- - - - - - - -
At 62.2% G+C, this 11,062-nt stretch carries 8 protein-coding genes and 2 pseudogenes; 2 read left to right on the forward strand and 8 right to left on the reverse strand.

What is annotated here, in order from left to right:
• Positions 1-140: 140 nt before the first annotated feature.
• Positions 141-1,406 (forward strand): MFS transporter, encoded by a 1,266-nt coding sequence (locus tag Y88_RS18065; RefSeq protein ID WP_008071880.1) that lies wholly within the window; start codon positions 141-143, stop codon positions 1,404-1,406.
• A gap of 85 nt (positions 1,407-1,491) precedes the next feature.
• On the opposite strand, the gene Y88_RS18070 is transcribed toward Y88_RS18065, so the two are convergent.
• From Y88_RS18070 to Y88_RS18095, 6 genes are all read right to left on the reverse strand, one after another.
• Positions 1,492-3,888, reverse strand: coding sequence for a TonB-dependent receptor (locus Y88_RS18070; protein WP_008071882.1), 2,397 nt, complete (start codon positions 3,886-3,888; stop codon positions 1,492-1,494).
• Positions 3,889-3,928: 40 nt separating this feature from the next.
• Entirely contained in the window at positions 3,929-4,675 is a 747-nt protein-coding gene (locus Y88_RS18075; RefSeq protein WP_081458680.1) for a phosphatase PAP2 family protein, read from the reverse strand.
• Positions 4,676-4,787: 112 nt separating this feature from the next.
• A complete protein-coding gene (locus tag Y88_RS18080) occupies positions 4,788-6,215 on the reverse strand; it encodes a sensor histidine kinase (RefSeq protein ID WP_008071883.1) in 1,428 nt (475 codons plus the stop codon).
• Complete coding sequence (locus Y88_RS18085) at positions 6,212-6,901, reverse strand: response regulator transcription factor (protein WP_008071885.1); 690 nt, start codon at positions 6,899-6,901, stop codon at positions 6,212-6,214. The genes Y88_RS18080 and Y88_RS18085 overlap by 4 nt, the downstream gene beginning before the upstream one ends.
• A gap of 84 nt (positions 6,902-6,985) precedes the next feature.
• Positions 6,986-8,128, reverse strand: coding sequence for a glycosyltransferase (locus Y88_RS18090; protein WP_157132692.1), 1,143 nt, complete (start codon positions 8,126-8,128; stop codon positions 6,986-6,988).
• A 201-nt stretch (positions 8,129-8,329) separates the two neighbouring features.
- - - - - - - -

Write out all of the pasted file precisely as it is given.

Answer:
At 62.2% G+C, this 11,062-nt stretch carries 8 protein-coding genes and 2 pseudogenes; 2 read left to right on the forward strand and 8 right to left on the reverse strand.

What is annotated here, in order from left to right:
• Positions 1-140: 140 nt before the first annotated feature.
• Positions 141-1,406 (forward strand): MFS transporter, encoded by a 1,266-nt coding sequence (locus tag Y88_RS18065; RefSeq protein ID WP_008071880.1) that lies wholly within the window; start codon positions 141-143, stop codon positions 1,404-1,406.
• A gap of 85 nt (positions 1,407-1,491) precedes the next feature.
• On the opposite strand, the gene Y88_RS18070 is transcribed toward Y88_RS18065, so the two are convergent.
• From Y88_RS18070 to Y88_RS18095, 6 genes are all read right to left on the reverse strand, one after another.
• Positions 1,492-3,888, reverse strand: coding sequence for a TonB-dependent receptor (locus Y88_RS18070; protein WP_008071882.1), 2,397 nt, complete (start codon positions 3,886-3,888; stop codon positions 1,492-1,494).
• Positions 3,889-3,928: 40 nt separating this feature from the next.
• Entirely contained in the window at positions 3,929-4,675 is a 747-nt protein-coding gene (locus Y88_RS18075; RefSeq protein WP_081458680.1) for a phosphatase PAP2 family protein, read from the reverse strand.
• Positions 4,676-4,787: 112 nt separating this feature from the next.
• A complete protein-coding gene (locus tag Y88_RS18080) occupies positions 4,788-6,215 on the reverse strand; it encodes a sensor histidine kinase (RefSeq protein ID WP_008071883.1) in 1,428 nt (475 codons plus the stop codon).
• Complete coding sequence (locus Y88_RS18085) at positions 6,212-6,901, reverse strand: response regulator transcription factor (protein WP_008071885.1); 690 nt, start codon at positions 6,899-6,901, stop codon at positions 6,212-6,214. The genes Y88_RS18080 and Y88_RS18085 overlap by 4 nt, the downstream gene beginning before the upstream one ends.
• A gap of 84 nt (positions 6,902-6,985) precedes the next feature.
• Positions 6,986-8,128, reverse strand: coding sequence for a glycosyltransferase (locus Y88_RS18090; protein WP_157132692.1), 1,143 nt, complete (start codon positions 8,126-8,128; stop codon positions 6,986-6,988).
• A 201-nt stretch (positions 8,129-8,329) separates the two neighbouring features.